That has left the company stuck in a kind of growth purgatory in recent years. While it’s still a $2.5 billion company in revenue terms, it continues to struggle to find a consistent market. In a recent analysis by William Blair, the firm found that DocuSign was the only public company solely focused on contract lifecycle management, which it defines as:
Contract lifecycle management helps companies create and manage agreements by overseeing processes such as contract creation, negotiation, and management. At its core, CLM platforms help businesses automate more workflows and improve their visibility into the contracting process.
In other words, it’s digitizing all aspects of the contract lifecycle, taking contracts out of the realm of paper. There’s probably no other company better prepared to do that than DocuSign, yet William Blair finds that it’s not keeping up with competitors.
“While DocuSign is the only public company that offers a CLM solution (excluding legacy SAP and Oracle products in the space), our conversations with industry participants indicate that it is trailing these vendors from an innovation perspective,” the firm wrote in the report.
Although the company is the leading electronic signature provider, CLM is a crucial piece of this business and DocuSign needs to be in the middle of it to be successful. It’s an area that is ripe for expansion, and it is precisely a lack of expansion that is adversely affecting the company’s growth, something Thygesen acknowledged in his conversation with analysts after earnings.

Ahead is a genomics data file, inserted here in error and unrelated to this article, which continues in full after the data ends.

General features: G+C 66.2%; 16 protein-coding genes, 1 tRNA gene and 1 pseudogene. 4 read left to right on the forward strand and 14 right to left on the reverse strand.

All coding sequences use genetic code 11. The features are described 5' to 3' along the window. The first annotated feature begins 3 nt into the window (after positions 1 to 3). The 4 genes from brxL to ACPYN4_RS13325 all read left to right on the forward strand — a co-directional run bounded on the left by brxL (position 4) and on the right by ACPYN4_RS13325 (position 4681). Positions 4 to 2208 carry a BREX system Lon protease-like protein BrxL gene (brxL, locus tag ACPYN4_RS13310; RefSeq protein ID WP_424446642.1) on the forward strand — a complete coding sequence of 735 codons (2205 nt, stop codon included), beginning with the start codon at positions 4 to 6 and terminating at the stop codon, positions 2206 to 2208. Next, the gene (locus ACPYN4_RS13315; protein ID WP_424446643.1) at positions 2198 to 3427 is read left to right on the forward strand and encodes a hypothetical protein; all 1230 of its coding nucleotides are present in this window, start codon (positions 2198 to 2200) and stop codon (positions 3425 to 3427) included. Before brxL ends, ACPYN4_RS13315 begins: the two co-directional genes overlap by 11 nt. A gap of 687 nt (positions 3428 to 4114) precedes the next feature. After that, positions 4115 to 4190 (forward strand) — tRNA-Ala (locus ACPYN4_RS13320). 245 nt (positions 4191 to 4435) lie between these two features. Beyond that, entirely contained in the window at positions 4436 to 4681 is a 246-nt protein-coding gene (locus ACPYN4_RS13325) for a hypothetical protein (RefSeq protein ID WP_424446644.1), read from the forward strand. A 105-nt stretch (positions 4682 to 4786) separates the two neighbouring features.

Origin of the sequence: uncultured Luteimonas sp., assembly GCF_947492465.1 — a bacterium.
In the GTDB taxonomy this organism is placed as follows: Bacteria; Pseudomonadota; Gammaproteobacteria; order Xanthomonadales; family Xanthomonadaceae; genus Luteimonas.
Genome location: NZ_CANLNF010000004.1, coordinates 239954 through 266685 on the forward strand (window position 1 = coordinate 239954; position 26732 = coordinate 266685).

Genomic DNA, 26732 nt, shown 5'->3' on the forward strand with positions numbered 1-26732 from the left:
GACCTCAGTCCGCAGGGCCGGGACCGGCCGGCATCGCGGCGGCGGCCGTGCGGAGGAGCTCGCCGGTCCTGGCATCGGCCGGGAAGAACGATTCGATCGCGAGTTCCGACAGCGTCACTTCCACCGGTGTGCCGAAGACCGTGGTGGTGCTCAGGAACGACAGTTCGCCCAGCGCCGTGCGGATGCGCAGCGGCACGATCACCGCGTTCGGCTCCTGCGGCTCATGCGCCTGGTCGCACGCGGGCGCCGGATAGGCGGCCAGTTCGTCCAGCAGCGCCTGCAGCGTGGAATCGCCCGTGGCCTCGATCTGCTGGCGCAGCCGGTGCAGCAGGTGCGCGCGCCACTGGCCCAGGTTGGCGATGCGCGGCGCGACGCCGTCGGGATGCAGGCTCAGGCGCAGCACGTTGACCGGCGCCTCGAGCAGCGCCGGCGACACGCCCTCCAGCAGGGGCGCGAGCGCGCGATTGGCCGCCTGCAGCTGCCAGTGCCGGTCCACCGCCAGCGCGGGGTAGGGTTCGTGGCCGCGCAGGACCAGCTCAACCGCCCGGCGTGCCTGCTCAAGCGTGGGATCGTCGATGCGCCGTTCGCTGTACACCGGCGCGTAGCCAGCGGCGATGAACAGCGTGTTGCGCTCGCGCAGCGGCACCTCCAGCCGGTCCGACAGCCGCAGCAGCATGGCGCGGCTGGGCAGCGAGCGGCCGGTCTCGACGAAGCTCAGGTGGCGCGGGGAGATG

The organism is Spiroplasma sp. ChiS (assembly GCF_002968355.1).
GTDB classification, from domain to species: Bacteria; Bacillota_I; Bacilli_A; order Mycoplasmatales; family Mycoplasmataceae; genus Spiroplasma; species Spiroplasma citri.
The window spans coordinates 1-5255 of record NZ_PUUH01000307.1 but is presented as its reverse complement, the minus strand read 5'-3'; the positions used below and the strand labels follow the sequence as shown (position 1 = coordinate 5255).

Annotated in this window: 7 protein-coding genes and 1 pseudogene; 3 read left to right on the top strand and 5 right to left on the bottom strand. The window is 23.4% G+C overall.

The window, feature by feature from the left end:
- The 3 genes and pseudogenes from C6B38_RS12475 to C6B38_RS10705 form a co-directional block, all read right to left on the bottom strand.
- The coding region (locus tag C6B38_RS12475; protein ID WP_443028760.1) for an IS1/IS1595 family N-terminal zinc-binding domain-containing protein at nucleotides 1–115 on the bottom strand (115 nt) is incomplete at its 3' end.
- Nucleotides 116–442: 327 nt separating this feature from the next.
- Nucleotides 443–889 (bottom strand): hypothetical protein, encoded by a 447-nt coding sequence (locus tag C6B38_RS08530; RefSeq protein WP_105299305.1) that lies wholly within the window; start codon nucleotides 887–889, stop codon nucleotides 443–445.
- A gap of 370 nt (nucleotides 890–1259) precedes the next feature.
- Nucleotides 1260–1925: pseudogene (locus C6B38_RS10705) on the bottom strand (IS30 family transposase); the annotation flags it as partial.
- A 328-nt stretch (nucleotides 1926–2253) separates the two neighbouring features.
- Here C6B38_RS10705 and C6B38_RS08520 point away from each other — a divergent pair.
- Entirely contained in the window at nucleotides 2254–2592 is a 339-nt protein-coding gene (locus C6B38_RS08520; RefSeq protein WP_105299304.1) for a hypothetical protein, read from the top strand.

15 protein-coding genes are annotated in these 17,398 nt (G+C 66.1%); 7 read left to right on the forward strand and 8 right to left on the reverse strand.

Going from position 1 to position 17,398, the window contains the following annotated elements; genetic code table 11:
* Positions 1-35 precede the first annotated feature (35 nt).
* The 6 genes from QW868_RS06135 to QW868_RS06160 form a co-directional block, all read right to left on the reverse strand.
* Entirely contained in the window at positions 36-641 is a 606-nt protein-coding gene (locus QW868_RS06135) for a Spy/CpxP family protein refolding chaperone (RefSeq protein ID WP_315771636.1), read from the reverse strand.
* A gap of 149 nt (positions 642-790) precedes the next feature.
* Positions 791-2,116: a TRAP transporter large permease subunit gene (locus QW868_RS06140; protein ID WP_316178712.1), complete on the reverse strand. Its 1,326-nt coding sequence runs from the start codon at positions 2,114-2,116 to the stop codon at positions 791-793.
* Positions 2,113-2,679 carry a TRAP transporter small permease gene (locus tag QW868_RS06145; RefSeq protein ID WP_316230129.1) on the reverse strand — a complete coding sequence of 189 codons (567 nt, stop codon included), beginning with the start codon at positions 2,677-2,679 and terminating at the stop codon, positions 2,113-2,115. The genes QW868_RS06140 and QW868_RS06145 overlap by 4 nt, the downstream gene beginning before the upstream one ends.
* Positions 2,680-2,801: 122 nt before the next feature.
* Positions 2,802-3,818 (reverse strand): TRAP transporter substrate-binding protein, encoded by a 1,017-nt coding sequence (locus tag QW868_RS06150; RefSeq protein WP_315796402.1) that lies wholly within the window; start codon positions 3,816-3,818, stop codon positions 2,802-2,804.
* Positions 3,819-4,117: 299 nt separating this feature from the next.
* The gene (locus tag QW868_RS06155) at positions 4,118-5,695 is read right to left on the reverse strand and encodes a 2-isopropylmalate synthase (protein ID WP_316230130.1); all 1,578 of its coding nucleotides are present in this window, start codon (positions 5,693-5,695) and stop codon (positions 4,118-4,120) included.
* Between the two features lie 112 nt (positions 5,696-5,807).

“I think on the expansion rate, I think it’s a continuing trend that we’ve been talking about over the last few quarters, which is, as the book of business has grown and the macro environment has softened, the rate at which customers are expanding is slowing. So, that growth rate and expansion is slowing. And so, I would say there wasn’t a big change in Q4 relative to a couple of quarters before but it is a continuing trend that’s putting some pressure on the top line,” Thygesen said on the call.
During DocuSign’s earnings call, the company said that in the future it wants to “turn flat agreements into structured data that can be used to make intelligent decisions.” Part of that journey, per its CEO speaking to investors, will include tools like web forms, which it reckons may “help customers deliver a better and simpler experience by moving from legacy contract forms to a modern web and app experience.” The company also discussed the potential for AI to expand its footprint inside of its product mix.
DocuSign hopes that by transforming its products by making them more intelligent, automated and easier to use, it could lead to the business expansion they are craving.
TechCrunch+’s read of the company’s remarks to investors is that it remains very focused on contracts and e-signature more broadly. In one sense, this is a compliment. Many businesses flounder when they expand too far from their core remit. At the same time, enterprise file storage and sync provider Box showed that a company that starts doing one thing well can add a lot of future upsell to its customer base; Box managed to reignite its own growth rate after slowing for a lengthy period, leading to a rebound in its public market value.
DocuSign is in a place where any incremental growth matters, given that it anticipates single-digit top-line expansion in its fiscal 2024. The questions before shareholders are whether its technology roadmap will have an impact on growth, and, if so, when.